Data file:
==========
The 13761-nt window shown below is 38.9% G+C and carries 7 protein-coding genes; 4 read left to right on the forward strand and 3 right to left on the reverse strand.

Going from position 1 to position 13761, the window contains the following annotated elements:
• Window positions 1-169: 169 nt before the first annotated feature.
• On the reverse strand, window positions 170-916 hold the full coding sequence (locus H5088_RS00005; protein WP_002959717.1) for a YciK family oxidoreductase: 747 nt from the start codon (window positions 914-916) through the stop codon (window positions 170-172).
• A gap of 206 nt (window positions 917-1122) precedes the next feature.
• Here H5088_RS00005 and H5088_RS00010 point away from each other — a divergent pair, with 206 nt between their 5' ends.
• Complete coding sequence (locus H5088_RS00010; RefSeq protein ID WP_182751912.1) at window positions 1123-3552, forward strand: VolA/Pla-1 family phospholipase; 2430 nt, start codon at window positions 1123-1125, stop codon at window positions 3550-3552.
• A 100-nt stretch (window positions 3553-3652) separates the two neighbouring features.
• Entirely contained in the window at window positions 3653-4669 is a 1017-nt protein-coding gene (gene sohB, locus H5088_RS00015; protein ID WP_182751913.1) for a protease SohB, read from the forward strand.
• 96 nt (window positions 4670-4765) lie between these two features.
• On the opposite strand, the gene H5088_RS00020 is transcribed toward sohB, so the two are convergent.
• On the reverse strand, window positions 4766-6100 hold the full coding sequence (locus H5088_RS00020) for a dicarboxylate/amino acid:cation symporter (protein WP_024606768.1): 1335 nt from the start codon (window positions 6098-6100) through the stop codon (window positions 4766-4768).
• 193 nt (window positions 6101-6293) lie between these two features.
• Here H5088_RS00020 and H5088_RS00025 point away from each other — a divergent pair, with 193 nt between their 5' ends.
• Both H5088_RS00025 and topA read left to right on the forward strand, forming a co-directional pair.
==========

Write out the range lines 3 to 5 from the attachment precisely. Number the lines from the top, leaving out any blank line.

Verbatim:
• Window positions 1-169: 169 nt before the first annotated feature.
• On the reverse strand, window positions 170-916 hold the full coding sequence (locus H5088_RS00005; protein WP_002959717.1) for a YciK family oxidoreductase: 747 nt from the start codon (window positions 914-916) through the stop codon (window positions 170-172).
• A gap of 206 nt (window positions 917-1122) precedes the next feature.